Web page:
THE NAME of Micah Morey has gone down in Island folklore as the last man to be publicly hanged on the IW — except he wasn’t.
Morey was actually executed at Winchester Prison in 1737 for the murder of his grandson, James Dove, at Staplers, and his body was returned to the Island where it swung from a gibbet near the Hare and Hounds as food for the birds until it became "an offence to eye and nostril".
It never seemed to become an offence to basic humanity but it was a different world back then. You could be sentenced to death for offences as varied and trivial as going out at night with a blackened face, or impersonating a Chelsea Pensioner.
The name of the last man to go to the gallows before an appreciative crowd on the IW was actually James Artegan, an Irish soldier who met his fate on August 8, 1814, "on a piece of sloping ground opposite the principal gates of Parkhurst Barracks", later to become the site of Albany Prison.
He was in an Island-based regiment called the York Chasseurs and was in Portsmouth (probably deserting) when he robbed a man of his coat and waistcoat.
For some reason he then returned to the Island, as did his victim, and the man quickly informed the local constabulary after spotting Artegan in Newport. The hapless soldier was tried at Winchester Assizes, sentenced to death and the judge thought he would add to the theatricality of the occasion by ordering him to be returned to Newport to be executed in public.
How do I know all this? Because Grumpy Greening told me, that’s how, and I’m always happy to take his word on such matters.
He stumbled upon the truth while researching his book, This Was Our Island, last year, and now finds himself in something of a moral pickle.
While acknowledging that execution as a spectator sport is not to be recommended, Brian still thinks Artegan’s grisly end should be commemorated in some way as the 200th anniversary of his fate approaches.
He told me: "Allowing a man to be slowly strangled in public is not something the Island should be proud of but nonetheless it happened here and I think it should be officially acknowledged to ensure the integrity of our local history, if nothing else.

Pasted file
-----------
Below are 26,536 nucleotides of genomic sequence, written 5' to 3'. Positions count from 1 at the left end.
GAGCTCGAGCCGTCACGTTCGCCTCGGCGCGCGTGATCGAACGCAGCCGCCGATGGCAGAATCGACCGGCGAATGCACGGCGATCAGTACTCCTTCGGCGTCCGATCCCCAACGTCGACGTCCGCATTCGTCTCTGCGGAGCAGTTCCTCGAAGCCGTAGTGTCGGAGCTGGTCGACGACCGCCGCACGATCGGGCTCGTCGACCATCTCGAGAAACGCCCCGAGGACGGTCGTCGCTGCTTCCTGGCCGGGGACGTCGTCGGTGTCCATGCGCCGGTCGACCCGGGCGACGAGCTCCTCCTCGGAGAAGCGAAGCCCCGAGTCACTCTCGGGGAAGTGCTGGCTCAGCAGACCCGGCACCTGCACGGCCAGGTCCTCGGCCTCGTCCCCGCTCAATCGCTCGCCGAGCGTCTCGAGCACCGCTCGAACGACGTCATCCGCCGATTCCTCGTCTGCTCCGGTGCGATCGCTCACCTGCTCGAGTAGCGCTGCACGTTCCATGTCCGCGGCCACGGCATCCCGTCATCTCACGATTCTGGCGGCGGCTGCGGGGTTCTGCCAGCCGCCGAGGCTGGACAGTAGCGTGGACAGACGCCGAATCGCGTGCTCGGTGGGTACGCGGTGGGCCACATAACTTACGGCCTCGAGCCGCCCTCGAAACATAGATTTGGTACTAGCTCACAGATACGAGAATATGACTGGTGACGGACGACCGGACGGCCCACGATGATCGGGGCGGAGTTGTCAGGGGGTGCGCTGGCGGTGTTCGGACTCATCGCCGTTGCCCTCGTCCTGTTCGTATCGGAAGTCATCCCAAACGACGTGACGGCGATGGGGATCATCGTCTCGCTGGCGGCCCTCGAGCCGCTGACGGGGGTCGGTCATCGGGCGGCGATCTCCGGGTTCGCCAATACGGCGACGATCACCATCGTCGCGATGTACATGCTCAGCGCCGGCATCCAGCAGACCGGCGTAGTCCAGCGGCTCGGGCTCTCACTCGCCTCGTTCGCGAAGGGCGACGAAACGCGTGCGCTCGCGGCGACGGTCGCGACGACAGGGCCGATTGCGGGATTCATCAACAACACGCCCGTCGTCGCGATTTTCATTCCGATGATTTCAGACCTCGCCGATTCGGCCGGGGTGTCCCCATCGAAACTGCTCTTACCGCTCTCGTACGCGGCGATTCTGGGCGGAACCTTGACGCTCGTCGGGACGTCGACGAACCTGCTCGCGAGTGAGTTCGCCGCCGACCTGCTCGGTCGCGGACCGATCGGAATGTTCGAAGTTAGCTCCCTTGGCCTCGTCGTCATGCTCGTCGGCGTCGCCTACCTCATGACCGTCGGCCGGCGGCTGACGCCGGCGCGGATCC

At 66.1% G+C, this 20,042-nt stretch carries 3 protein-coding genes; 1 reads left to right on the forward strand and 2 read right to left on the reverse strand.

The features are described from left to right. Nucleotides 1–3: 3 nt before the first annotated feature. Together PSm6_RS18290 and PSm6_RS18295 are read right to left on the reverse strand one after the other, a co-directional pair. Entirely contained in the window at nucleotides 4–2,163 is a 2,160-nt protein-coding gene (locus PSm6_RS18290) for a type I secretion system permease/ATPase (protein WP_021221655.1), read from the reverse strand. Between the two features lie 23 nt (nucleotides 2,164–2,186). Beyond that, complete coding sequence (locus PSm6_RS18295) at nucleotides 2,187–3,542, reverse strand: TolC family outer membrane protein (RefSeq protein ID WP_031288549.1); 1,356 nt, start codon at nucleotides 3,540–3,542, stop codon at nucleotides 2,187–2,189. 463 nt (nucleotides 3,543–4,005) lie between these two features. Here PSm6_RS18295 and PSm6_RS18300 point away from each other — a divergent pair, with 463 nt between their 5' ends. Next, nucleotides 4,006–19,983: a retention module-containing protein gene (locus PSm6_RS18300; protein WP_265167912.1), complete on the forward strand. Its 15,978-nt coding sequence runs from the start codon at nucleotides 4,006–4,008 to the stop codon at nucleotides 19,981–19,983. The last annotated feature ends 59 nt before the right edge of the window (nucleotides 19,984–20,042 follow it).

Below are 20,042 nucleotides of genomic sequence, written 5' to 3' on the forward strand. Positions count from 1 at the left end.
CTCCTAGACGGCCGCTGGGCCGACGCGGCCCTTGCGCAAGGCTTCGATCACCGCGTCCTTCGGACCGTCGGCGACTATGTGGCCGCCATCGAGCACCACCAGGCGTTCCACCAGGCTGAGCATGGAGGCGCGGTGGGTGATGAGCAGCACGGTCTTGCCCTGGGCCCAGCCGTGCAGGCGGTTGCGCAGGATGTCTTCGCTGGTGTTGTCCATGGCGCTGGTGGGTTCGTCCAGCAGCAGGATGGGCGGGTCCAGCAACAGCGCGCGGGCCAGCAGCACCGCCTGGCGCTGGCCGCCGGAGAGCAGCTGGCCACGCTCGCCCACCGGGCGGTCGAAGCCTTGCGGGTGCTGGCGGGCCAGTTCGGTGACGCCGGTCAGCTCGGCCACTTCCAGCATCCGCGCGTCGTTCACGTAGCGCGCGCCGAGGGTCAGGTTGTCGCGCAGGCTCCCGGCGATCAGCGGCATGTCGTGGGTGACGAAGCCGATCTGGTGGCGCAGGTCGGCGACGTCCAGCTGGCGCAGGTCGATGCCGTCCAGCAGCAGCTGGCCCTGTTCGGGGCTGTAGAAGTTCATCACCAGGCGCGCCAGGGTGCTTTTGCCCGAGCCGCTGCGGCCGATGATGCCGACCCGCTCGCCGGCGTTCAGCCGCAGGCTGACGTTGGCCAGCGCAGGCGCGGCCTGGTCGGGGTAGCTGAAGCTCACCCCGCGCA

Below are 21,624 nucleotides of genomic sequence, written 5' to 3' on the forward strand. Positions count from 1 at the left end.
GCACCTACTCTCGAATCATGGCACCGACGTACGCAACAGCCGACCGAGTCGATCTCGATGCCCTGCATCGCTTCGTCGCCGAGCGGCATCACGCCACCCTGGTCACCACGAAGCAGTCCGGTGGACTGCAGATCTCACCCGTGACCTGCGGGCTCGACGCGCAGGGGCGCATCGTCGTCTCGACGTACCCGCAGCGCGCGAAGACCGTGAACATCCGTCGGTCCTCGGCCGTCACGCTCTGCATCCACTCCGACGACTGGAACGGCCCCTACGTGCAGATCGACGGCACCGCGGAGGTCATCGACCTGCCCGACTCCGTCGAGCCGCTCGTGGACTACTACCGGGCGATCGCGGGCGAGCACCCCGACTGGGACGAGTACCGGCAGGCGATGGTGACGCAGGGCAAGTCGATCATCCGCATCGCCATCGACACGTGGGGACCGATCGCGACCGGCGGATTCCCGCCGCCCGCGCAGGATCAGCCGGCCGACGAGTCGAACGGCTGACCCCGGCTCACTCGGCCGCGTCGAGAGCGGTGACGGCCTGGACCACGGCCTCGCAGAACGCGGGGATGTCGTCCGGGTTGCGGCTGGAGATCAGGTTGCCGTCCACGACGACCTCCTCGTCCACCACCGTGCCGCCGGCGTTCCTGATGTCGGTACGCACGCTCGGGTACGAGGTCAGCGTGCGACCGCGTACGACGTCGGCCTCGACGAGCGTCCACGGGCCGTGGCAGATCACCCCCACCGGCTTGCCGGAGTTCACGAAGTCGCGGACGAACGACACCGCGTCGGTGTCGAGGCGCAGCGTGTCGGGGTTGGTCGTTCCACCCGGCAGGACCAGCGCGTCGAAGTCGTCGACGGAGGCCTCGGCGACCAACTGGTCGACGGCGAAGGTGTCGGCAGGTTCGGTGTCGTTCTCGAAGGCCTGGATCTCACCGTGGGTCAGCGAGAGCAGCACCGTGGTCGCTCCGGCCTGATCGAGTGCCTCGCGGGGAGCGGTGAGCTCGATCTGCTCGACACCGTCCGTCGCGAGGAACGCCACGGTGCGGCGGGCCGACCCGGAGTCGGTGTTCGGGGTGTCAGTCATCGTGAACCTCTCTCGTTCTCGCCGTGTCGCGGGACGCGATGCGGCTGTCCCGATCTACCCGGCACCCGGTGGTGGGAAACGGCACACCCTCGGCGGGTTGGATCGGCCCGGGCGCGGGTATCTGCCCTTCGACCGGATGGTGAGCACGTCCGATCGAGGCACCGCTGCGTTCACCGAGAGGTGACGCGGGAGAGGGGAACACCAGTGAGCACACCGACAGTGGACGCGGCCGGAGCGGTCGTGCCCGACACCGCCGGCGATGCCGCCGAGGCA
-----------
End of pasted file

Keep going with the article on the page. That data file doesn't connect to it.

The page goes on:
"A discreet notice or simple plaque could be placed opposite the gates of Albany Prison, if that were possible.
"If not, it could be positioned somewhere nearby on the Newport Walk, even if it has to be on the cycle-path or in Dodnor Lane, stating the bare facts of what was, by any civilised standards, an evil deed."
Over to you, Newport Parish Council.
Here’s a second bus complaint
Hallelujah! The boss whose company urges people to talk2us.com has finally managed to talk2me.com — sort of.
Matt Kitchin, general manager of Southern Vectis, eventually responded to my complaint about the conduct of one of his drivers by writing a letter to the County Press.
His preferred method of communication is fine by me because, despite trying to speak to Mr Kitchin twice and e-mailing him personally about an incident involving one of his drivers, I also had to resort to the columns of this newspaper to finally get my message across.
He laments the fact I did not leave a number for him to return my call. This may have had something to do with the fact that after my second failed attempt by telephone, his receptionist suggested I put my complaint in an e-mail.
If Mr Kitchin was so eager to discuss the matter with me personally, why did he not get his "more than capable team" to reply to my e-mail by seeking my telephone number or leaving his own direct line?
"We are not all avid readers of Keith’s column" he wrote (which is true, there are many discerning folk who aren’t, including members of my own family).
But the Island is a small place, people know people who know people (especially when they’ve lived here more than 65 years) and despite Mr Kitchin’s contrived insouciance about the column in which I criticised his snivelling reaction to Cllr Whitehouse’s Tweet complaint, he knows he read it — and he knows I know.
But his alleged reluctance to venture towards this corner of the Weekender does prompt one rather obvious question: how did he manage to respond so promptly and comprehensively to the last column I wrote about him if he never reads it?
While we are communicating, he might like to know more about an angry e-mail I received last week from a chap who described some Southern Vectis drivers in less than glowing terms and gave the reasons.
If Mr Kitchin would care to get his "more than capable team" to get my number and give me a call, I’d be pleased to discuss it with him.